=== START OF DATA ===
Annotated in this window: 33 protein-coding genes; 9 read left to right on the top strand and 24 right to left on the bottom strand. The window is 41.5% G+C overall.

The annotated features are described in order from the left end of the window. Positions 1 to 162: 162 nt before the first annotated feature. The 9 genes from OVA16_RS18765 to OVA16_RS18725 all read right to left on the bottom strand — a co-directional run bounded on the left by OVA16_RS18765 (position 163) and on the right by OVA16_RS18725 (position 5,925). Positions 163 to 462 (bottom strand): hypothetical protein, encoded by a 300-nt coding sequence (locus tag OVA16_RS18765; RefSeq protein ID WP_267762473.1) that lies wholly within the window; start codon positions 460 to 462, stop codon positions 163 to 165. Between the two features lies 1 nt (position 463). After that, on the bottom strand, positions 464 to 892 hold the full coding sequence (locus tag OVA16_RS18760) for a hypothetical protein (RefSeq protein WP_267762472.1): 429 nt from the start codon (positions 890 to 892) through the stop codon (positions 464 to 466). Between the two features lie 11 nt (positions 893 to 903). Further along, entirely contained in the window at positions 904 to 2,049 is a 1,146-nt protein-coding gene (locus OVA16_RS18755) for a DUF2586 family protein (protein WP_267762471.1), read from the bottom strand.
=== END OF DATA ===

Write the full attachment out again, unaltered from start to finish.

Annotated in this window: 33 protein-coding genes; 9 read left to right on the top strand and 24 right to left on the bottom strand. The window is 41.5% G+C overall.

The annotated features are described in order from the left end of the window. Positions 1 to 162: 162 nt before the first annotated feature. The 9 genes from OVA16_RS18765 to OVA16_RS18725 all read right to left on the bottom strand — a co-directional run bounded on the left by OVA16_RS18765 (position 163) and on the right by OVA16_RS18725 (position 5,925). Positions 163 to 462 (bottom strand): hypothetical protein, encoded by a 300-nt coding sequence (locus tag OVA16_RS18765; RefSeq protein ID WP_267762473.1) that lies wholly within the window; start codon positions 460 to 462, stop codon positions 163 to 165. Between the two features lies 1 nt (position 463). After that, on the bottom strand, positions 464 to 892 hold the full coding sequence (locus tag OVA16_RS18760) for a hypothetical protein (RefSeq protein WP_267762472.1): 429 nt from the start codon (positions 890 to 892) through the stop codon (positions 464 to 466). Between the two features lie 11 nt (positions 893 to 903). Further along, entirely contained in the window at positions 904 to 2,049 is a 1,146-nt protein-coding gene (locus OVA16_RS18755) for a DUF2586 family protein (protein WP_267762471.1), read from the bottom strand.